What does it mean for a phone number or email to be properly formatted?

Airkit defines the Phone and Email data types so that they must fulfill certain criteria. For instance, a Phone must contain a country code as well as the appropriate number of digits, while an Email must contain the '@' symbol followed by a domain name that includes a recognized top-level domain.

Under the hood, the Phone Input Control uses the ISPHONE function to test if a user has given a valid Phone data type, and the Email Input Control uses the ISEMAIL function to test if a user has given a valid Email data type. See function documentation for more details on what the Phone and Email Input Controls will accept as valid.


Note that while this built-in validation process prevents your Airkit apps from saving inappropriately-formatted data, it does not automatically communicate any part of this validation process to users. If you want to include intuitive error messages in your applications, you can construct them according to the process outlined in Validation of Forms and User Data.

For each Input Control, a Variable is automatically created and binded to the Value of that input.

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  1. Once the Controls are added, include a Label Control above each of them to show the user what input they are filling out.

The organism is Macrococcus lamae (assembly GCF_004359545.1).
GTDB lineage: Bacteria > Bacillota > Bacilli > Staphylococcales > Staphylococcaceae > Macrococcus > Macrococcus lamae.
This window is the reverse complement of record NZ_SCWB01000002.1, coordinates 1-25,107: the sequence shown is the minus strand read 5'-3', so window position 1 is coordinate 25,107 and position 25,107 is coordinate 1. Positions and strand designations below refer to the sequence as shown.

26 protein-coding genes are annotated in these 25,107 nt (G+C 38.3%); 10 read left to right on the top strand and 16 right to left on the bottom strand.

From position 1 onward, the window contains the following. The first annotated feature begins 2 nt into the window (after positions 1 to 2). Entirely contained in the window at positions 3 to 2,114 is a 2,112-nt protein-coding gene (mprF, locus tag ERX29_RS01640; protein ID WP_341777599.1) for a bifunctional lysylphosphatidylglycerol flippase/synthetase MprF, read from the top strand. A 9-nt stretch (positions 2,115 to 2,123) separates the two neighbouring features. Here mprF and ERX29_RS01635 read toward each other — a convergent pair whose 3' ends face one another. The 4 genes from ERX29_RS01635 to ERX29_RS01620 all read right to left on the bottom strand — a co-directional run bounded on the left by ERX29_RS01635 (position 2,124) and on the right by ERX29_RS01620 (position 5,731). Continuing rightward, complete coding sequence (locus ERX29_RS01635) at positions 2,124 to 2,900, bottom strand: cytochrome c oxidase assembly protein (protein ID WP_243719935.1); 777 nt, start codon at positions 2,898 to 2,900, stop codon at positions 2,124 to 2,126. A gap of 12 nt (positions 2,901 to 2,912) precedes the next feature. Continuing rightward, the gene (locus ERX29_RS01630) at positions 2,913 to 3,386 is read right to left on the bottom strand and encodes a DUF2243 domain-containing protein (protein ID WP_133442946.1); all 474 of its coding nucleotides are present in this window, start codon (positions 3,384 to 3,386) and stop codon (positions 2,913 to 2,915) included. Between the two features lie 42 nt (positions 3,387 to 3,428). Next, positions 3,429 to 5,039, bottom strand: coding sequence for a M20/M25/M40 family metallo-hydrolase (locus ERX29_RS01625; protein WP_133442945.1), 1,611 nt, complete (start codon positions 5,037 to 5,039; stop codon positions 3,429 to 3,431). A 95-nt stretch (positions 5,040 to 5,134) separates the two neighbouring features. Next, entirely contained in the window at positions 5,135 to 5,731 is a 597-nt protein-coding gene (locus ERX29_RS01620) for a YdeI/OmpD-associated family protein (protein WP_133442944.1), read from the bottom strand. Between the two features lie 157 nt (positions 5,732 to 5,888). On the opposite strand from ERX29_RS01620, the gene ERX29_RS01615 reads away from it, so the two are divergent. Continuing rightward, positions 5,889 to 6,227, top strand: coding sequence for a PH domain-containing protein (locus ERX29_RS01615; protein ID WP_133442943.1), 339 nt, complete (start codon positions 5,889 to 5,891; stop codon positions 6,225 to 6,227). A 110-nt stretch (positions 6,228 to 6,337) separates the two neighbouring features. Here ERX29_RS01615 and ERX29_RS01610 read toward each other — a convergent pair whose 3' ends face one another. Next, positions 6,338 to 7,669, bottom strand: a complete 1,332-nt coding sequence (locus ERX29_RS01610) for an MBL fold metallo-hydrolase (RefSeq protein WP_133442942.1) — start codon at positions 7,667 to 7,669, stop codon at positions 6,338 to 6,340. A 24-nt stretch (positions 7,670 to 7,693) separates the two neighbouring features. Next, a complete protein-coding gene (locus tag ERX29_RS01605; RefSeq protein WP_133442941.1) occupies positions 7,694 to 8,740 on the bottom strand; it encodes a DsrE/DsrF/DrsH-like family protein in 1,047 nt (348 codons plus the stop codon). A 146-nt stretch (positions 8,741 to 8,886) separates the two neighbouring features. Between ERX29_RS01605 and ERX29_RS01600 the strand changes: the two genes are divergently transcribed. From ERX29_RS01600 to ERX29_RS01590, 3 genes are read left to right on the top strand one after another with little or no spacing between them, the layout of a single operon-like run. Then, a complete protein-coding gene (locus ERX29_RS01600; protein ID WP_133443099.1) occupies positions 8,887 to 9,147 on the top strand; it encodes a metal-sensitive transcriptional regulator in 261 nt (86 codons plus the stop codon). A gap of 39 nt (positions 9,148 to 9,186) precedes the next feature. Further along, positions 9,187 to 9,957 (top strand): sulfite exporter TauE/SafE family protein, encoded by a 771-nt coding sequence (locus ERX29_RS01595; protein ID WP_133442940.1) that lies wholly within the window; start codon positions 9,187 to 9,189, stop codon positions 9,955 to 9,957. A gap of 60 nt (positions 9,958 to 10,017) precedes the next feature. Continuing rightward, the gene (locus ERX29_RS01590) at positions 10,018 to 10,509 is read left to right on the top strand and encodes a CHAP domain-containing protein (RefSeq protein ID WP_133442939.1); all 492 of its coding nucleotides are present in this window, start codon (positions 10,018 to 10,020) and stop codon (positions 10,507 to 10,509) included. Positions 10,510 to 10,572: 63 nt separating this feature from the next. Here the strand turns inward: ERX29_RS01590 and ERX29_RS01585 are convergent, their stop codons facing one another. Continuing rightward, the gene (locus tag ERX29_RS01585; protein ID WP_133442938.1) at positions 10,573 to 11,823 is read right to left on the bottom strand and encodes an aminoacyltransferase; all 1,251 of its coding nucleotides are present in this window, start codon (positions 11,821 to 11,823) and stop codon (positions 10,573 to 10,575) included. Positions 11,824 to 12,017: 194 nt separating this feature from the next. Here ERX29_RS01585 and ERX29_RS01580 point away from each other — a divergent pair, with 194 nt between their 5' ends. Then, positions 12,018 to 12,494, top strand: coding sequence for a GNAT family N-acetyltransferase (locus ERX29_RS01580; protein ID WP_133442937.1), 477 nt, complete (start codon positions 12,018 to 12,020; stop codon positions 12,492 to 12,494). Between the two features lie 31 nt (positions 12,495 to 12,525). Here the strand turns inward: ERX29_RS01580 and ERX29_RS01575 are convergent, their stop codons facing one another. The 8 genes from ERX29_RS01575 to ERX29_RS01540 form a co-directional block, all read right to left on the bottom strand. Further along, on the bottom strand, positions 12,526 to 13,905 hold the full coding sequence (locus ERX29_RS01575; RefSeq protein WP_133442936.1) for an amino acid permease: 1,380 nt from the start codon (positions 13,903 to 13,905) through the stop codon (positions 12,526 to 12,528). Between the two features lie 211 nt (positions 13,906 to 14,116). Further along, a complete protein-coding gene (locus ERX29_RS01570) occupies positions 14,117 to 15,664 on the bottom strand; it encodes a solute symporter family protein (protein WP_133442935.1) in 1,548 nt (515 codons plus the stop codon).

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To edit the Label, double click on it in the Stage or change the Text property in the Inspector section. You can also change the style of the Label by choosing a Variant.

What is a Variant?

Variants

A Variant is a set of styling properties for a specific Web Control, similar to a class in CSS. If you're not familiar with CSS classes, you might compare Web Controls and Variants to dinnerware. Plates, cups, and forks are all like different web controls: they each have a particular function, and this is reflected in aspects of their appearance. However, not all plates look the same. A square red plate and a round blue plate are both capable of serving as plates and are simply styled differently. If you are deciding whether to set your table with your blue plates or your red plates, this is like choosing between different Variants of plates.

Every Web Control has associated Variants: cosmetic variations that appear differently but function identically. Variants can be edited in Theme Builder and then used as defaults when adding new Web Controls. For instance, within a single application, you might create two Variants of button: a rectangular one in red, and a round one in blue. Any changes made to existing Variants also apply retroactively: existing Web Controls previously styled according to the old default will immediately take the form specified by the new default. This allows for consistent branding throughout the entirety of each user's Journey, and it also makes it easy to see how different combinations of colors, fonts, and graphics look together.